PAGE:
Published by the Students of Johns Hopkins since 1896
August 1, 2021

Arts & Entertainment

Courtesy of Mikayla Chua

Queer Comedy Night empowers and celebrates LGBTQ community

LGBTQ Life at Hopkins hosted a Queer Comedy Night at the LaB on Tuesday, Oct. 29. The event featured both student comedians and a professional local comedian, Elizabeth Norman. Throughout each set, the hour was full of shared giggles, shared laughs and, most importantly, the shared theme of queer stories and comedy. 

Courtesy of Eliza Zimmerman

Oddities Exposition captivates attendees

I’ve seen event fliers for months around Baltimore cafes and bookstores advertising the World Oddities Expo. Upon entering the lobby of the Lord Baltimore Hotel this past Sunday, Nov. 3, however, I saw little indication of the Expo’s existence, of tattooed viewers and strange relics on display. 

Gage Skidmore/CC BY-S.A 2.0

New Netflix show pits Paul Rudd against Paul Rudd

Netflix has recently released a new show called Living With Yourself starring Paul Rudd, and it has proven to be even better and more complicated than expected. Already having received great critiques and responses from audiences all around, it is full of twists and cliffhangers that would have even The Vampire Diaries shaking. 

Jeanlouisfinch/CC BY-S.A 2.0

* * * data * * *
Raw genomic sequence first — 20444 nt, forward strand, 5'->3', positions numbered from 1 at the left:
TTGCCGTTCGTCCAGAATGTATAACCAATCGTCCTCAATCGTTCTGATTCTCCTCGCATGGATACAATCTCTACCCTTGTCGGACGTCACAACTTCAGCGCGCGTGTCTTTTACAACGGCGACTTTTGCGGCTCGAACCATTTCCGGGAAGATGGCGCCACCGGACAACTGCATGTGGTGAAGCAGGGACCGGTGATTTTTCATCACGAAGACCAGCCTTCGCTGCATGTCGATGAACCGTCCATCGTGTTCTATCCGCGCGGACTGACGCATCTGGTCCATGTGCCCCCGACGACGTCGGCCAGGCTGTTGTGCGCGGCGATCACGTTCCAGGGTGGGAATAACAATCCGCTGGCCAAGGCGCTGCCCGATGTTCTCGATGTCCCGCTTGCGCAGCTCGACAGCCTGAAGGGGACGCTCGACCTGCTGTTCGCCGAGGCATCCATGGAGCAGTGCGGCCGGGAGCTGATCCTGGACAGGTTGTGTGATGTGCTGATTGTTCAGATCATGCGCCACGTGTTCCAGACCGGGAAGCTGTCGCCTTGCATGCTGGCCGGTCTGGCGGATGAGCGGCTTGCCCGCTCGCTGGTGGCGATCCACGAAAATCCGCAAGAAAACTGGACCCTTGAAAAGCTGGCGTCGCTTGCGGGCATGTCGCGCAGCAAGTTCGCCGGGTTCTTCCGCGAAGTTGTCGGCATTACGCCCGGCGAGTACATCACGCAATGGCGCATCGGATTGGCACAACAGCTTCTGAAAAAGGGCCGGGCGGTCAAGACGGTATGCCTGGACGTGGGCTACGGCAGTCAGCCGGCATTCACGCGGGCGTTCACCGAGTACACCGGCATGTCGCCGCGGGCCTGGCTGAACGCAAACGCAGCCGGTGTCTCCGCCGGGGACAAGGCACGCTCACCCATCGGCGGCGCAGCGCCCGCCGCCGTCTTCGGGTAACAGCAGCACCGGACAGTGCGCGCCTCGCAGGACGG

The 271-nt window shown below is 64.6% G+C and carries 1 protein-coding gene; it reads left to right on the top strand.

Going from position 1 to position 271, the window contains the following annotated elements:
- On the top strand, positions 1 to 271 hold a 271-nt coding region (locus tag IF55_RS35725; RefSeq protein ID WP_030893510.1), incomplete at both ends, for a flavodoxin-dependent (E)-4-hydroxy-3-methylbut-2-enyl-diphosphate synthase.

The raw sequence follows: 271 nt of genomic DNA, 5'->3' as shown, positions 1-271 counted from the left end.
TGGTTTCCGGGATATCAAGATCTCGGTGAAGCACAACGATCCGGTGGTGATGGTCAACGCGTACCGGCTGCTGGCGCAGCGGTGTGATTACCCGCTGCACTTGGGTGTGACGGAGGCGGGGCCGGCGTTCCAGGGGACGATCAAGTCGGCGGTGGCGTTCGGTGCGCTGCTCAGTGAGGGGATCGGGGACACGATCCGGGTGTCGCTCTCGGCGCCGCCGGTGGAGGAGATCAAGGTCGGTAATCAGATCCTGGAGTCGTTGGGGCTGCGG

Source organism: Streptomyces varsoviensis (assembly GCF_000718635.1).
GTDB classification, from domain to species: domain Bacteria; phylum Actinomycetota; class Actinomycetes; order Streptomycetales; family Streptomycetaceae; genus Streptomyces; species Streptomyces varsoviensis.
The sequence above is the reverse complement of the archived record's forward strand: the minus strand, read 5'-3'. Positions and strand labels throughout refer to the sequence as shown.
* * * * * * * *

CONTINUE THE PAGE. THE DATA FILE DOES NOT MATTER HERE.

King Princess’ debut is a bit monotone but a lot of fun

It has been a busy week for music. Kanye West finally dropped his highly anticipated Jesus is King, which, in a surprise to nobody, was filled mostly with cringy bars that feed his persecution complex and half-hearted attempts to redeem his public image. Rex Orange County released a disappointment of an album, Pony, his third and least likeable project yet. 

Rising artist Alexander 23 releases debut album

With music production tools becoming more accessible and music streaming services allowing for an easy avenue to distribute music, the number of prominent, young artists in the music industry has increased dramatically. 


David Keltz performs a reading of Poe’s “The Raven”

Once upon a midnight dreary, the two of us went to see Edgar Allan Poe impersonator David Keltz perform a dramatic reading of “The Raven” at The Elk Room on Fleet Street. We initially had trouble finding The Elk Room, a speakeasy hidden behind an unmarked, locked black door behind the Italian restaurant, Tagliata. 

Mike Steele/CC BY-S.A 2.0

BMA hosts Art, Youth and Justice Day events

The Baltimore Museum of Art (BMA) held Art, Youth and Justice Day this past Saturday. It was held as part of Youth Justice Awareness Month in October, a campaign aimed at raising awareness about childhood incarceration and engaging in political advocacy. 

courtesy of eliza zimmerman

Peabody features exhibit about Baltimore city life

The entrance to the exhibition City People: Black Baltimore in the Photographs of John Clark Mayden sits to the left of Peabody’s entrance. The room is small. Photographs grouped in couples and triples line the walls, all black and white, all centered around the black population of Baltimore as their subjects. 

Aaron Paul reprises his role as Jesse Pinkman, one of the main characters of Breaking Bad.

El Camino triumphantly concludes Breaking Bad

Breaking Bad is widely considered one of the best TV shows of all time. Its creator, Vince Gilligan, took a great risk by releasing a follow-up movie, “El Camino: A Breaking Bad Movie,” this past Friday.